Tsvangirai sworn in as Zim Prime Minister

Wednesday, February 11, 2009
By: 
Bathandwa Mbola

Harare - Movement for Democratic Change (MDC) leader Morgan Tsvangirai has taken an oath to serve Zimbabwe under the title of Prime Minister.

Mr Tsvangirai was sworn in as Prime Minister in front of President Robert Mugabe at an official ceremony at Mugabe's official State House compound in Harare on Wednesday.

Thokozani Khupe, the Deputy Leader of the MDC and Arthur Mutambara, the leader of a break-away faction of the MDC-T, were sworn in as Deputy Prime Ministers.

Tendai Biti was announced as Mr Tsvangirai's Finance Minister. He will have the big responsibility of rebuilding the troubled economy. The rest of the cabinet in the new coalition government will be sworn in on Friday.

The day will bring renewed hope for the people of Zimbabwe who have been waiting for a peaceful agreement between the rival politicians so that the country's economic crisis and collapse of infrastructure can begin to be reversed.

The three political parties signed a power-sharing deal at the end of last year but failed to agree on the allocation of key cabinet ministries. Their continued disagreements held up the implementation of the unity government and raised concerns over whether they would ever be able to work together.

Mr Mugabe and Mr Tsvangirai had agreed to form a unity government after the run-off elections last year were discredited.

Mr Tsvangirai won a first-round presidential vote last March, but pulled out of a June run-off citing violence against his supporters, leaving Mugabe to declare a one-sided victory.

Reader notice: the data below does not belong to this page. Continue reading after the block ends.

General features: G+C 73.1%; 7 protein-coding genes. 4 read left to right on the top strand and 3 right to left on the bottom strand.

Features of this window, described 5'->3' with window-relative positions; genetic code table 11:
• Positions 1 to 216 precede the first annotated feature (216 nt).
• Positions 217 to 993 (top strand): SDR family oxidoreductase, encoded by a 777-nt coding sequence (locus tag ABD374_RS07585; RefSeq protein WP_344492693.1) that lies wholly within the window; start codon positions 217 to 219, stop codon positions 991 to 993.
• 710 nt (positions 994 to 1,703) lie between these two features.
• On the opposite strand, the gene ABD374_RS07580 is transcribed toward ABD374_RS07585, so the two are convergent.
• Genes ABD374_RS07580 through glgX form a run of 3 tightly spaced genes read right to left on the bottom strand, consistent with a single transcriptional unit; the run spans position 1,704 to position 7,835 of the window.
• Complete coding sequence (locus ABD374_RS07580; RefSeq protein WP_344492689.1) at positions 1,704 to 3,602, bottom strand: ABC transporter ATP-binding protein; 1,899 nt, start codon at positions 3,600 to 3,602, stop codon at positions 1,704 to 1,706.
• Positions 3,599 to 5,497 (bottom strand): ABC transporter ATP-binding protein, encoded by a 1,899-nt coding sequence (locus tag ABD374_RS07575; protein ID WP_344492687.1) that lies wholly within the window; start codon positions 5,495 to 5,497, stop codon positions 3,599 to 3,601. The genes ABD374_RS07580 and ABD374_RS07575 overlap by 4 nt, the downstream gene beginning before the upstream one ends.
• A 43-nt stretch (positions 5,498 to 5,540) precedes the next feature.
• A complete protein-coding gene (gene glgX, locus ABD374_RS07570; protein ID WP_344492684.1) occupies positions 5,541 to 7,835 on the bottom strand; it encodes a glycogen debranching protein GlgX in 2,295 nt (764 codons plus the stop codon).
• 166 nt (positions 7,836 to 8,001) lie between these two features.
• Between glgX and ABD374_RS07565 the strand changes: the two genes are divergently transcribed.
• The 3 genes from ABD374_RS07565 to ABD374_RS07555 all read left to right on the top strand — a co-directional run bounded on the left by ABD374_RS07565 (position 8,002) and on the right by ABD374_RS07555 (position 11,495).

South African President Kgalema Motlanthe, as the Chairman of the Southern African Development Community, played a pivotal role in reviving the power-sharing deal calling for a SADC Summit In January to discuss the failed agreement.

President Motlanthe earlier this week told Parliament that the focus should not turn towards the work of dealing with both the humanitarian crisis plus the reconstruction of the economy.

Zimbabwe is struggling to fend off a deepening humanitarian crisis amid a cholera epidemic blamed on collapsed infrastructure and a desperate need of food aid, according to international agencies.

Inflation in Zimbabwe rose by 231 million percent in July, the last time official inflation figures were made public. However, analysts have put that figure at several billion percent.

The national currency, the Zimbabwean Dollar, has been repeatedly devalued and restrictions on the use of foreign currencies including the US dollar, the euro and the rand have been lifted by Harare.

Mr Tsvangirai is a former trade union leader known for fiery speeches, but his leadership skills in government remain untested.

Mr Mugabe, in power since independence from Britain in 1980, has been internationally criticised as a dictator who lead Zimbabwe into ruin.